You are here

Critical Infrastructure Security and Resilience Month

Silhouette of national icons across the United States, including (left to right) Golden Gate Bridge and Space Needle on the west coast, St. Louis Arch, Sears Tower in Chicago, New York City skyscrapers, Washington Monument, Capitol, White House, and Statue of Liberty. Beneath the skyline image is "Critical Infrastructure Security and Resilience Month."The Nation's critical infrastructure provides essential services that underpin American society and sustain the American way of life. We know critical infrastructure as the power we use in our homes and businesses, the water we drink, the transportation systems that get us from place to place, the first responders and hospitals in our communities, the farms that grow and raise our food, the stores we shop in, and the Internet and communication systems we rely on to stay in touch with friends and family. The security and resilience of this critical infrastructure is vital not only to public confidence, but also to the Nation’s safety, prosperity, and well-being.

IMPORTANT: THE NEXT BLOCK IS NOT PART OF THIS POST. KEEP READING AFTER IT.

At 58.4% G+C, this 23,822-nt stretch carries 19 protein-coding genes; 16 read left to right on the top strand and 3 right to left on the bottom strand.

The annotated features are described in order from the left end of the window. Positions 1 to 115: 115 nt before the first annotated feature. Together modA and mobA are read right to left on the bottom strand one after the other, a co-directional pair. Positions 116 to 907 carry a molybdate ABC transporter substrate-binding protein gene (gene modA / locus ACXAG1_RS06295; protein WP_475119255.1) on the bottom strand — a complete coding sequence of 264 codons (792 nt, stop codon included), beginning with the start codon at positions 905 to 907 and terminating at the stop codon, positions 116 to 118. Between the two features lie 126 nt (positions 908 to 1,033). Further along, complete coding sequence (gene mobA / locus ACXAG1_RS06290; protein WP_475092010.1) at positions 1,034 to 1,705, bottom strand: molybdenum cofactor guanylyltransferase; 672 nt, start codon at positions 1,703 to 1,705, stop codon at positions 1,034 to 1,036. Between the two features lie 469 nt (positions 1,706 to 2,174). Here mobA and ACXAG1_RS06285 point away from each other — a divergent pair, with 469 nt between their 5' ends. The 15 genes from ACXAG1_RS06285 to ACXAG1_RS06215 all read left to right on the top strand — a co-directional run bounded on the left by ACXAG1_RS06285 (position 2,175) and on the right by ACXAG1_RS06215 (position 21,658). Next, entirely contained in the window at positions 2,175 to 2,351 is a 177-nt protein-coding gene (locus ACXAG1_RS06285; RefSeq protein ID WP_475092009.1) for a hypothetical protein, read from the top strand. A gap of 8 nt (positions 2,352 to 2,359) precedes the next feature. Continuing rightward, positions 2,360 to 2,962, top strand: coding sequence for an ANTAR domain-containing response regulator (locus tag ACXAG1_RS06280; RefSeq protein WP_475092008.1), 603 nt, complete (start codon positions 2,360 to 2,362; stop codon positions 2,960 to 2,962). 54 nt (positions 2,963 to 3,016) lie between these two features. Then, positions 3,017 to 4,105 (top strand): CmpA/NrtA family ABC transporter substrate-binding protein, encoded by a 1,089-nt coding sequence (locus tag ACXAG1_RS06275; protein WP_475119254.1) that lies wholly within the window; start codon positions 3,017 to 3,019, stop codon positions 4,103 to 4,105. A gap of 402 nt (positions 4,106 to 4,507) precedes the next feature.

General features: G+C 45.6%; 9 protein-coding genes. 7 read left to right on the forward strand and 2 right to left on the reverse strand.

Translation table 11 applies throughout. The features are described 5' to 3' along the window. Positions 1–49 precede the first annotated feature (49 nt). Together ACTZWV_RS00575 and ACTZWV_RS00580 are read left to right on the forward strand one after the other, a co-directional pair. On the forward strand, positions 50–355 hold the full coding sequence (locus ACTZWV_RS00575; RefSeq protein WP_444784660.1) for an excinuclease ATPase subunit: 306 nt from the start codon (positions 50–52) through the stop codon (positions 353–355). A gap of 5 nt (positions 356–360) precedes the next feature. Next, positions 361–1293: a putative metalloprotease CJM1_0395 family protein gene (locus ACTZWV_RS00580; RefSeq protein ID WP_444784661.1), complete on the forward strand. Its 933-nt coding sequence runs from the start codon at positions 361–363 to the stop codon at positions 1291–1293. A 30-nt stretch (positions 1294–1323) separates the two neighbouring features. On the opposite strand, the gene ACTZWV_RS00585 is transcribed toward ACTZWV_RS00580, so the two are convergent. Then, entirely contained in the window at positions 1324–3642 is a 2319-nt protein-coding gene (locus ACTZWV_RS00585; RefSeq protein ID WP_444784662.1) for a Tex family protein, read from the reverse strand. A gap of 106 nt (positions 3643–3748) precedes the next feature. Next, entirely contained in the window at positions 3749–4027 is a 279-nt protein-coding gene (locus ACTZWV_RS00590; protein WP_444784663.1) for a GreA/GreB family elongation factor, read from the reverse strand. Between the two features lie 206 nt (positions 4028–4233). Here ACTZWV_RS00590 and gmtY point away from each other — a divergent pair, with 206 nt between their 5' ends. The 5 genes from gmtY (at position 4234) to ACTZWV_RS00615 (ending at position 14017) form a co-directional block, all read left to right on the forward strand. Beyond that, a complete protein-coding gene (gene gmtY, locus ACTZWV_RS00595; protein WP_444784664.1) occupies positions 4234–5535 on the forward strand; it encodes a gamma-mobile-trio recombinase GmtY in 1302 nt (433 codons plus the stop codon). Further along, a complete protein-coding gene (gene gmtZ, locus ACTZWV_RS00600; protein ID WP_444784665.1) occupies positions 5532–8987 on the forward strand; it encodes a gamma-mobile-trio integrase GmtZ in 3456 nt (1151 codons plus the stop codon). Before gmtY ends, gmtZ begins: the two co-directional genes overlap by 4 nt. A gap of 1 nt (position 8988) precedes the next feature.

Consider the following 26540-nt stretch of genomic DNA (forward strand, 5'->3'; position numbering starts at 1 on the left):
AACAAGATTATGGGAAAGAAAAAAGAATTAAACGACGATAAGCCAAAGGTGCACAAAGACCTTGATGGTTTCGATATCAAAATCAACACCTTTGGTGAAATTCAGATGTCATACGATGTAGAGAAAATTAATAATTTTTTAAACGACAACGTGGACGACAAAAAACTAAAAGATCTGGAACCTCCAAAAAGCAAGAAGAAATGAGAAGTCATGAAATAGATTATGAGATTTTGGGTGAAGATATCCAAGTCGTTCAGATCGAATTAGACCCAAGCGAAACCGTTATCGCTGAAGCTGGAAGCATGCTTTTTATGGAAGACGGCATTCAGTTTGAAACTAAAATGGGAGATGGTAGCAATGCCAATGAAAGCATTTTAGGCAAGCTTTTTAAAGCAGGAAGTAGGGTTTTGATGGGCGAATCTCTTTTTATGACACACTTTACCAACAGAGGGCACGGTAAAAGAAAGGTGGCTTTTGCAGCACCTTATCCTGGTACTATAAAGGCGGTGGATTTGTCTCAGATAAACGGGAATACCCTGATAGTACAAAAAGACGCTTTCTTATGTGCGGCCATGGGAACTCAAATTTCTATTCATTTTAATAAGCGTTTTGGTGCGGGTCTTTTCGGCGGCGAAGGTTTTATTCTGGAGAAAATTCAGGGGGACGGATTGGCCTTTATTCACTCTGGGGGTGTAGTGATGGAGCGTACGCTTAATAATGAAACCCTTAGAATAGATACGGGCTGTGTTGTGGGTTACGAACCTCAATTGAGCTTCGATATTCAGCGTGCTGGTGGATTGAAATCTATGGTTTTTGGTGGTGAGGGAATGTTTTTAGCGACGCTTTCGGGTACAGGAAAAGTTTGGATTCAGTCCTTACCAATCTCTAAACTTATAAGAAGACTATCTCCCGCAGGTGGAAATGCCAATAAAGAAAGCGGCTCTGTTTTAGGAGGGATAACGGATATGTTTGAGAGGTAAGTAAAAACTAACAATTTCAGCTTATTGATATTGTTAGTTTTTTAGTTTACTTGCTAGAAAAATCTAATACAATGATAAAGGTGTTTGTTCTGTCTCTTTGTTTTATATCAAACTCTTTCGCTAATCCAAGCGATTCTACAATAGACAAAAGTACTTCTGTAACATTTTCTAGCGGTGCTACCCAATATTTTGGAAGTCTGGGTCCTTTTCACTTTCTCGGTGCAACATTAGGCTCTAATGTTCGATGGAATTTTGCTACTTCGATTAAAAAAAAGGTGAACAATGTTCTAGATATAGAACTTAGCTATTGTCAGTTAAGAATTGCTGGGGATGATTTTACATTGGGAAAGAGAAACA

Critical Infrastructure Security and Resilience Month, observed in the month of November, builds awareness and appreciation of the importance of critical infrastructure and reaffirms the nationwide commitment to keep our critical infrastructure and our communities safe and secure. Securing the nation's infrastructure is a national priority that requires planning and coordination across the entire community.

Overview

In 2016, the Office of Infrastructure Protection, within the Department's National Protection and Programs Directorate, partnered with InfraGard of the National Capital Region (InfraGardNCR) to promote Critical Infrastructure Security and Resilience Month.

In November 2016, we highlighted four themes related to critical infrastructure security and resilience:

  • Week 1: Our connected infrastructure – Cyber and physical interdependence
  • Week 2: Hometown Security – “Connect, Plan, Train, Report” 
  • Week 3: Partnering with the public and private sectors to build resilience
  • Week 4: Fostering innovation and investment in resilient infrastructure

How You Can Get Involved

Americans can do their part at home, at work, and in their local communities by being prepared for all hazards, reporting suspicious activities, and learning more about critical infrastructure security and resilience.

Last Published Date: July 11, 2017

Was this page helpful?

This page was not helpful because the content:
Back to Top